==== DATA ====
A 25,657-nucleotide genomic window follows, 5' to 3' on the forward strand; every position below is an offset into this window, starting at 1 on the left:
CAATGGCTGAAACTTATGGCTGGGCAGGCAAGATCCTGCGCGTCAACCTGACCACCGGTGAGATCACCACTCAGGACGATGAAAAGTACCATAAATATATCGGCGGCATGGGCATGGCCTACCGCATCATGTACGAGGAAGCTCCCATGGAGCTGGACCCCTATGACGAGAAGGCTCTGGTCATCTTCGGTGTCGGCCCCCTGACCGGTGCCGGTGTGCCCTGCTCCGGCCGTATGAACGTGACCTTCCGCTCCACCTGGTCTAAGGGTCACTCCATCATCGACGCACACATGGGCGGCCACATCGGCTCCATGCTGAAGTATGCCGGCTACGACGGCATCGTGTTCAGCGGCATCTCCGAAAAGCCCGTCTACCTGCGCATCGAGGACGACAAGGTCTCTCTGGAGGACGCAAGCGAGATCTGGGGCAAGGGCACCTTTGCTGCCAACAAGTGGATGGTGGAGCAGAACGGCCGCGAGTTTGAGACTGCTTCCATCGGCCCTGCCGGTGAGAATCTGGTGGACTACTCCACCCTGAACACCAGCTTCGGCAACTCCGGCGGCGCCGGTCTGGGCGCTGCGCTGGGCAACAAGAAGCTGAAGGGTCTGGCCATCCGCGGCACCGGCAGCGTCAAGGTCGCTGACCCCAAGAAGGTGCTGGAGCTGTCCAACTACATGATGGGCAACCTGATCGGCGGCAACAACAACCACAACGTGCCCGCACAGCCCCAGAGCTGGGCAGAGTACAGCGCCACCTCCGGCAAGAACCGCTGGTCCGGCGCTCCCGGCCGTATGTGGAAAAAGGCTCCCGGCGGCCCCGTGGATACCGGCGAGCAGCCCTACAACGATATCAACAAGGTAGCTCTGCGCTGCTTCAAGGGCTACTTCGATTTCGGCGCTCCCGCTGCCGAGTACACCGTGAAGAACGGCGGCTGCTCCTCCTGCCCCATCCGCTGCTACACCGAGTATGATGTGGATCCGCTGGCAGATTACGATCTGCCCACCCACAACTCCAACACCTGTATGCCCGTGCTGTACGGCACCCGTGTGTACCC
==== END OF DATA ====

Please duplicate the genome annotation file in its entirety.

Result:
A 25,657-nucleotide genomic window follows, 5' to 3' on the forward strand; every position below is an offset into this window, starting at 1 on the left:
CAATGGCTGAAACTTATGGCTGGGCAGGCAAGATCCTGCGCGTCAACCTGACCACCGGTGAGATCACCACTCAGGACGATGAAAAGTACCATAAATATATCGGCGGCATGGGCATGGCCTACCGCATCATGTACGAGGAAGCTCCCATGGAGCTGGACCCCTATGACGAGAAGGCTCTGGTCATCTTCGGTGTCGGCCCCCTGACCGGTGCCGGTGTGCCCTGCTCCGGCCGTATGAACGTGACCTTCCGCTCCACCTGGTCTAAGGGTCACTCCATCATCGACGCACACATGGGCGGCCACATCGGCTCCATGCTGAAGTATGCCGGCTACGACGGCATCGTGTTCAGCGGCATCTCCGAAAAGCCCGTCTACCTGCGCATCGAGGACGACAAGGTCTCTCTGGAGGACGCAAGCGAGATCTGGGGCAAGGGCACCTTTGCTGCCAACAAGTGGATGGTGGAGCAGAACGGCCGCGAGTTTGAGACTGCTTCCATCGGCCCTGCCGGTGAGAATCTGGTGGACTACTCCACCCTGAACACCAGCTTCGGCAACTCCGGCGGCGCCGGTCTGGGCGCTGCGCTGGGCAACAAGAAGCTGAAGGGTCTGGCCATCCGCGGCACCGGCAGCGTCAAGGTCGCTGACCCCAAGAAGGTGCTGGAGCTGTCCAACTACATGATGGGCAACCTGATCGGCGGCAACAACAACCACAACGTGCCCGCACAGCCCCAGAGCTGGGCAGAGTACAGCGCCACCTCCGGCAAGAACCGCTGGTCCGGCGCTCCCGGCCGTATGTGGAAAAAGGCTCCCGGCGGCCCCGTGGATACCGGCGAGCAGCCCTACAACGATATCAACAAGGTAGCTCTGCGCTGCTTCAAGGGCTACTTCGATTTCGGCGCTCCCGCTGCCGAGTACACCGTGAAGAACGGCGGCTGCTCCTCCTGCCCCATCCGCTGCTACACCGAGTATGATGTGGATCCGCTGGCAGATTACGATCTGCCCACCCACAACTCCAACACCTGTATGCCCGTGCTGTACGGCACCCGTGTGTACCC